f1 = 2 * ((numpy.array(precisions) * numpy.array(recalls)) / (numpy.array(precisions) + numpy.array(recalls))) [0.72, 0.69565217, 0.69565217, 0.7, 0.73684211, 0.82352941, 0.82352941, 0.8, 0.71428571, 0 .61538462]
The next figure shows, in blue, the location of the point that corresponds to the best balance between the recall and the precision. In conclusion, the best threshold to balance the precision and recall is
0.45 at which the precision is
0.875 and the recall is
matplotlib.pyplot.plot(recalls, precisions, linewidth=4, color="red", zorder=0) matplotlib.pyplot.scatter(recalls, precisions, zorder=1, linewidth=6) matplotlib.pyplot.xlabel("Recall", fontsize=12, fontweight='bold') matplotlib.pyplot.ylabel("Precision", fontsize=12, fontweight='bold') matplotlib.pyplot.title("Precision-Recall Curve", fontsize=15, fontweight="bold") matplotlib.pyplot.show()
After the precision-recall curve is discussed, the next section discusses how to calculate the average precision.
#deep-learning #data-science #developer
I consider myself an active StackOverflow user, despite my activity tends to vary depending on my daily workload. I enjoy answering questions with angular tag and I always try to create some working example to prove correctness of my answers.
To create angular demo I usually use either plunker or stackblitz or even jsfiddle. I like all of them but when I run into some errors I want to have a little bit more usable tool to undestand what’s going on.
Many people who ask questions on stackoverflow don’t want to isolate the problem and prepare minimal reproduction so they usually post all code to their questions on SO. They also tend to be not accurate and make a lot of mistakes in template syntax. To not waste a lot of time investigating where the error comes from I tried to create a tool that will help me to quickly find what causes the problem.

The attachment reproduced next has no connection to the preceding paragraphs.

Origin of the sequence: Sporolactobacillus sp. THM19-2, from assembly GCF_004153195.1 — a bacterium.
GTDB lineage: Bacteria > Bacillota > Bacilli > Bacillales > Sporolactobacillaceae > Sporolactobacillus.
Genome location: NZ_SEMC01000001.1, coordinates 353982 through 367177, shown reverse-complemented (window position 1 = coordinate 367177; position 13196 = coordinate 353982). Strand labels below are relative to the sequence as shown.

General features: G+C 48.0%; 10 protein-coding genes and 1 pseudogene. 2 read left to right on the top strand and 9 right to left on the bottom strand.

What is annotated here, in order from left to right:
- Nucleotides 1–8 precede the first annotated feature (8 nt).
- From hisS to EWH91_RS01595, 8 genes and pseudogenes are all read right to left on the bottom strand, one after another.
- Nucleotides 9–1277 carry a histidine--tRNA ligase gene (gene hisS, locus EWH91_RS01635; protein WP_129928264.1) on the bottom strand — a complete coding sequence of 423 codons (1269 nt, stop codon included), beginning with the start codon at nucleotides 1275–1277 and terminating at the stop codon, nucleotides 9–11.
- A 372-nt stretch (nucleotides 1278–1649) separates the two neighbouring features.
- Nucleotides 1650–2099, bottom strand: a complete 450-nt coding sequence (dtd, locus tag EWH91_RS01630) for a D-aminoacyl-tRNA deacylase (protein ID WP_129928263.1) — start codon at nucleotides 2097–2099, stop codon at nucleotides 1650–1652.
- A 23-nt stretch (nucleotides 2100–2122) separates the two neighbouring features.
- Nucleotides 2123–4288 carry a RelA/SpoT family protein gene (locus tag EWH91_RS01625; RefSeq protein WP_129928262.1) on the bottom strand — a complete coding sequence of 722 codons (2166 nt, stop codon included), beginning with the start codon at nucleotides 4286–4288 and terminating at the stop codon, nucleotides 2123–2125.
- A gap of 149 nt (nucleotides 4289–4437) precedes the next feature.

Angular demo runner Online angular editor for building demo. ng-run.com <>
Let me show what I mean…
There are template parser errors that can be easy catched by stackblitz
It gives me some information but I want the error to be highlighted
#mean stack #angular 6 passport authentication #authentication in mean stack #full stack authentication #mean stack example application #mean stack login and registration angular 8 #mean stack login and registration angular 9 #mean stack tutorial #mean stack tutorial 2019 #passport.js
What is MEAN Stack Developer?
Skillets of MEAN Stack developer
• Knowledge of working on the Front-end and Back-end processes
• Work with HTML & CSS
• Understanding of programming templates and architecture design guidelines
• Knowledge of continuous integration, web development, and cloud technologies
• Excellent understanding of DB architecture
• Knowledge of SDLC and experience developing in an Agile environment
• Collaborate with the IT team to build robust systems to support business objectives
• Hands-on experience on Mongo, Angular, Express, Node.
Future of MEAN stack Developer
Being, a Mean stack developer is a highly desirable, challenging vocation. So, if you are ready to work on the diverse skill set and have the experience of working with various code languages and application, then you will become successful MEAN stack developer.
Scope of MEAN stack developer
MEAN Stack Development is the best career prospect today with unlimited growth and scope. The national Indian median salary was around 76K $ pa according to Glassdoor.com. All you need to do is get cracking on your skill set by joining MEAN Stack course in Delhi, earn your certification and through your job experience and continued experiential learning keep pace with newer iterations in technology.
Developers are available in various process streams like Backend, Frontend, Database, Testing, and Mobile Apps. Older practices were that as you gain experience and expertise you would pursue specialization and progress your career in that direction.